Recently, a colleague of mine from Wilfred Laurier University has started a website with some colleagues called RinkWatch (http://rinkwatch.org/). The website is designed to track climate-change by keeping tabs on local community ice rink(s). This innovative use of Citizen Science is getting quite a bit of buzz up in Canada, but the idea has implications for any country with a culture of outdoor skating rinks. It is also a great way to get the public involved in the climate debate, and science in general! RinkWatch received a mention in the Canadian Association of Geographers’ Mailing list, which I’m posting here to help spread the good word. You can also check out the full story and video here.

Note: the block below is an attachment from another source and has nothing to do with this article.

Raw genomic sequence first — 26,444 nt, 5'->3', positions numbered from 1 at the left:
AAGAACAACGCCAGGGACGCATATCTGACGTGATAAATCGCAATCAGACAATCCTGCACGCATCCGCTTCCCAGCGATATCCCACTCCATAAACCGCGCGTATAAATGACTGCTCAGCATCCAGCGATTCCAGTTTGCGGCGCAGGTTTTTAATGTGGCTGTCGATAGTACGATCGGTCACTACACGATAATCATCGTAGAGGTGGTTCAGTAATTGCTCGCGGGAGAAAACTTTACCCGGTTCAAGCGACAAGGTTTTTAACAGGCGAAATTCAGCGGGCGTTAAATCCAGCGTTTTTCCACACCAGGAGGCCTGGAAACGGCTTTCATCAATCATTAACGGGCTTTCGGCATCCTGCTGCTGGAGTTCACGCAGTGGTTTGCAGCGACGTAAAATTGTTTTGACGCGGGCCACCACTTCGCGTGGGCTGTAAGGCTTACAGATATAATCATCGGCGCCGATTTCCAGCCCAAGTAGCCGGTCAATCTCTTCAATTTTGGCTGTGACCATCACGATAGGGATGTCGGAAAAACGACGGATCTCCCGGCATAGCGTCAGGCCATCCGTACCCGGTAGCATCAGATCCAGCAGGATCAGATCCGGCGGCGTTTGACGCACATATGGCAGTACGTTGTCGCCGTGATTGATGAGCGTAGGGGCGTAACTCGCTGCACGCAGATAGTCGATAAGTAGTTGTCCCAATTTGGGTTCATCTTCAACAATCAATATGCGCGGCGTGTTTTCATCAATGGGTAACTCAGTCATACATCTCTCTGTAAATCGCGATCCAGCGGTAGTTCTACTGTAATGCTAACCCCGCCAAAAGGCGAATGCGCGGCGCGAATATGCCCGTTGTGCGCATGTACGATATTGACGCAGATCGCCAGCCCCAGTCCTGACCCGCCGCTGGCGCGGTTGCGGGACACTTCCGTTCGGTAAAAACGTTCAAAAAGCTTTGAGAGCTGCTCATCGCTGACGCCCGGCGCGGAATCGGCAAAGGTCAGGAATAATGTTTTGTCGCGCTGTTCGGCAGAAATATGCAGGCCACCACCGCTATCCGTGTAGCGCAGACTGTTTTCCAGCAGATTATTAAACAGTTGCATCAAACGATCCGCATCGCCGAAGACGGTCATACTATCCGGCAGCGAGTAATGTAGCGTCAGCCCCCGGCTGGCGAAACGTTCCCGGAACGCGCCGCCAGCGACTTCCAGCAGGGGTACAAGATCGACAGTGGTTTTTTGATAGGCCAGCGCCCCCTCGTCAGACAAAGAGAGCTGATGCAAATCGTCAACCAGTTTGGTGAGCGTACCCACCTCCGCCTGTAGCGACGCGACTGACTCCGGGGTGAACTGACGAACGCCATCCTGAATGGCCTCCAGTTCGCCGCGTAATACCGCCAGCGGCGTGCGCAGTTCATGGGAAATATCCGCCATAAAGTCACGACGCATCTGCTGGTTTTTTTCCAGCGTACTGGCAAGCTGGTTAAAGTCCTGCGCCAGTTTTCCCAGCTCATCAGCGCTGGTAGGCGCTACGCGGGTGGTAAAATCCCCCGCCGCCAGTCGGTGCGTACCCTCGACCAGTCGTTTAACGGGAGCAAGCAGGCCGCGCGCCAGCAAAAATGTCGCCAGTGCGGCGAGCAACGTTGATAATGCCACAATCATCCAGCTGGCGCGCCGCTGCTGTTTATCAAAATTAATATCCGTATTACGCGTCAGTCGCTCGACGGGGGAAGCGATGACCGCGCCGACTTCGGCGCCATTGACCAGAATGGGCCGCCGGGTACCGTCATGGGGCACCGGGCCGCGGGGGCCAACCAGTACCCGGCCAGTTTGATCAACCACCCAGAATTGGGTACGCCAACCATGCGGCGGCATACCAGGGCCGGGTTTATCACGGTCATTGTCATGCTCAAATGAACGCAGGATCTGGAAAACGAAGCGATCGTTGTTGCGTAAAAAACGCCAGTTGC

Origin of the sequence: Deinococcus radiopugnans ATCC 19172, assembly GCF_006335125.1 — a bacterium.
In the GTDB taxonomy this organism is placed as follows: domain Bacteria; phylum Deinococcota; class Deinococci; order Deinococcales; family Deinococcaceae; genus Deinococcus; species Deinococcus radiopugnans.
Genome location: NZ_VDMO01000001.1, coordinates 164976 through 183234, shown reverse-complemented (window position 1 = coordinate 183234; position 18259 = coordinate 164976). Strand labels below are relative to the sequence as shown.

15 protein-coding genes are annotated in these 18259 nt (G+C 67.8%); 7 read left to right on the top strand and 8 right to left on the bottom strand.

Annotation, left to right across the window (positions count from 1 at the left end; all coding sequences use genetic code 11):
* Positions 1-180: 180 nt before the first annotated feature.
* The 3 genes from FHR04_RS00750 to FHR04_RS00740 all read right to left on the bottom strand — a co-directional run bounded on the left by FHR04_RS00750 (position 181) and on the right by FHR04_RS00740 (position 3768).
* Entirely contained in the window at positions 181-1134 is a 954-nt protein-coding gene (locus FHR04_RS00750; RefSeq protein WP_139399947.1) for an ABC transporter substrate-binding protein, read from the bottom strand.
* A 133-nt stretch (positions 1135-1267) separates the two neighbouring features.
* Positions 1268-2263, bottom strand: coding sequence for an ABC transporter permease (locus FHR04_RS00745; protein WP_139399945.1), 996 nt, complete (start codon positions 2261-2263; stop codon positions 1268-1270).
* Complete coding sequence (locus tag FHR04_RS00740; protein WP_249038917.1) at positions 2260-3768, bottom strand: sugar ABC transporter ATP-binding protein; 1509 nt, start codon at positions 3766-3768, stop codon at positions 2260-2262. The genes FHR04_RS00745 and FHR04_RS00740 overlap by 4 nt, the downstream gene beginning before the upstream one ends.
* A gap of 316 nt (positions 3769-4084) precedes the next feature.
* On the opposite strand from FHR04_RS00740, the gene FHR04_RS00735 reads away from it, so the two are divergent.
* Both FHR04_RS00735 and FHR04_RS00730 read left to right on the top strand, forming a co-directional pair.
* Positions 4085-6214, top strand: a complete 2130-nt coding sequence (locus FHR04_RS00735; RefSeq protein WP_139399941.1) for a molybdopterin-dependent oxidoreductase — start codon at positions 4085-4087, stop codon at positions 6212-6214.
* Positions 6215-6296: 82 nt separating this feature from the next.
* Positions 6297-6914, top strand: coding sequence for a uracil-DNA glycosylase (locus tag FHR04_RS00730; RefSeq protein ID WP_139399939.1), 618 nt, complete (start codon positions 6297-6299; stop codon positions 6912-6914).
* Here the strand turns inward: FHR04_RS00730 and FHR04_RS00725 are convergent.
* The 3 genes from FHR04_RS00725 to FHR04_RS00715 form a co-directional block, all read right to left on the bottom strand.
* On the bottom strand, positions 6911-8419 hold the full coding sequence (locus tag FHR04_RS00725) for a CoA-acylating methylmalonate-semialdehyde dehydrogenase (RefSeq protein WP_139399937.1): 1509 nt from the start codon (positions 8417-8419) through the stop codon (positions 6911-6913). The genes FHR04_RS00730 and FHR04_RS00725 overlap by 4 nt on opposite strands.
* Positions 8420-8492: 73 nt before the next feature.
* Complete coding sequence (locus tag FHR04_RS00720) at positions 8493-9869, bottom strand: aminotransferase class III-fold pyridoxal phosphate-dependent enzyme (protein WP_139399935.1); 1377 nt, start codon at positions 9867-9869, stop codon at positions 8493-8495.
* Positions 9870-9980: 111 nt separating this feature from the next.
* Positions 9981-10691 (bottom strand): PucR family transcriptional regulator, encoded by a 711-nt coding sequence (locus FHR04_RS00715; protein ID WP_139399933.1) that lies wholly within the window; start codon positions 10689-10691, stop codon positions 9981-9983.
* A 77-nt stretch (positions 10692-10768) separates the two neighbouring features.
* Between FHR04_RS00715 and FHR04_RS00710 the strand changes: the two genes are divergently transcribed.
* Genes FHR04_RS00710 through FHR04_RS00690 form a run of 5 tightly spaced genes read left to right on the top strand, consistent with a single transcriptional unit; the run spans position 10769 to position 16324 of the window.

The site, created by a group of geographers at Wilfred Laurier University, invites people to register online and record the state of their homemade ice surfaces. Researchers will use the data - when the flooding is done, how many weeks the ice is useable - to track the progression of climate change. According to Robert McLeman, one of the project’s creators, it’s also a chance to educate Canadians about the real-world implications of climate change, an issue that can seem abstract when discussed on TV or in the classroom. “People appreciate the scale of the problem, but don’t understand personally how it fits in with their life,” McLeman, an associate professor of geography and environmental science, told CBC Hamilton. “We thought this sort of provides an opportunity to connect people to environmental research literally through their own backyards.” He said the website, which has already registered 375 rinks across Canada and the northern U.S., has spawned some unintended, but very welcome uses. Participants, he said, are sharing ice-making tips with each other, creating a richer, more interactive online community than he’d anticipated. “People who are coming to it really just are passionate.”